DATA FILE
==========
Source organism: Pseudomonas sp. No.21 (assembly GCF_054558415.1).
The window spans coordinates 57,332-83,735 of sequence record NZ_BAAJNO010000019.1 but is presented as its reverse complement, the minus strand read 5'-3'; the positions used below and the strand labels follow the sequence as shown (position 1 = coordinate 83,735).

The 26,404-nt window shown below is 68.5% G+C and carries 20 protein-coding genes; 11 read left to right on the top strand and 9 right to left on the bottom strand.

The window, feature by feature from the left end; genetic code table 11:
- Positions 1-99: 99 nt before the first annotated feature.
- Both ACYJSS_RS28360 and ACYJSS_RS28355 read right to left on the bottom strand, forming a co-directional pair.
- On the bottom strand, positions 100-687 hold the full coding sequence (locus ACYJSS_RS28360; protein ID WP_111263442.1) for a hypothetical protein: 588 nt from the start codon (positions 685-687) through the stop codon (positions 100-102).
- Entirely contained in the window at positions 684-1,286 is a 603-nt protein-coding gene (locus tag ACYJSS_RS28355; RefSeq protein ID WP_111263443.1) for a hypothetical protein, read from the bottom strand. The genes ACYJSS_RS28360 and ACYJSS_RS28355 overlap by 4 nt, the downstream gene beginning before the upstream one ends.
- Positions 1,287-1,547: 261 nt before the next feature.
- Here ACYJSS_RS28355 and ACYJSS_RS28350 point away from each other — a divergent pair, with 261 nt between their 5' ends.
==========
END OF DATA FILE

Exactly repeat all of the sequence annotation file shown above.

Source organism: Pseudomonas sp. No.21 (assembly GCF_054558415.1).
The window spans coordinates 57,332-83,735 of sequence record NZ_BAAJNO010000019.1 but is presented as its reverse complement, the minus strand read 5'-3'; the positions used below and the strand labels follow the sequence as shown (position 1 = coordinate 83,735).

The 26,404-nt window shown below is 68.5% G+C and carries 20 protein-coding genes; 11 read left to right on the top strand and 9 right to left on the bottom strand.

The window, feature by feature from the left end; genetic code table 11:
- Positions 1-99: 99 nt before the first annotated feature.
- Both ACYJSS_RS28360 and ACYJSS_RS28355 read right to left on the bottom strand, forming a co-directional pair.
- On the bottom strand, positions 100-687 hold the full coding sequence (locus ACYJSS_RS28360; protein ID WP_111263442.1) for a hypothetical protein: 588 nt from the start codon (positions 685-687) through the stop codon (positions 100-102).
- Entirely contained in the window at positions 684-1,286 is a 603-nt protein-coding gene (locus tag ACYJSS_RS28355; RefSeq protein ID WP_111263443.1) for a hypothetical protein, read from the bottom strand. The genes ACYJSS_RS28360 and ACYJSS_RS28355 overlap by 4 nt, the downstream gene beginning before the upstream one ends.
- Positions 1,287-1,547: 261 nt before the next feature.
- Here ACYJSS_RS28355 and ACYJSS_RS28350 point away from each other — a divergent pair, with 261 nt between their 5' ends.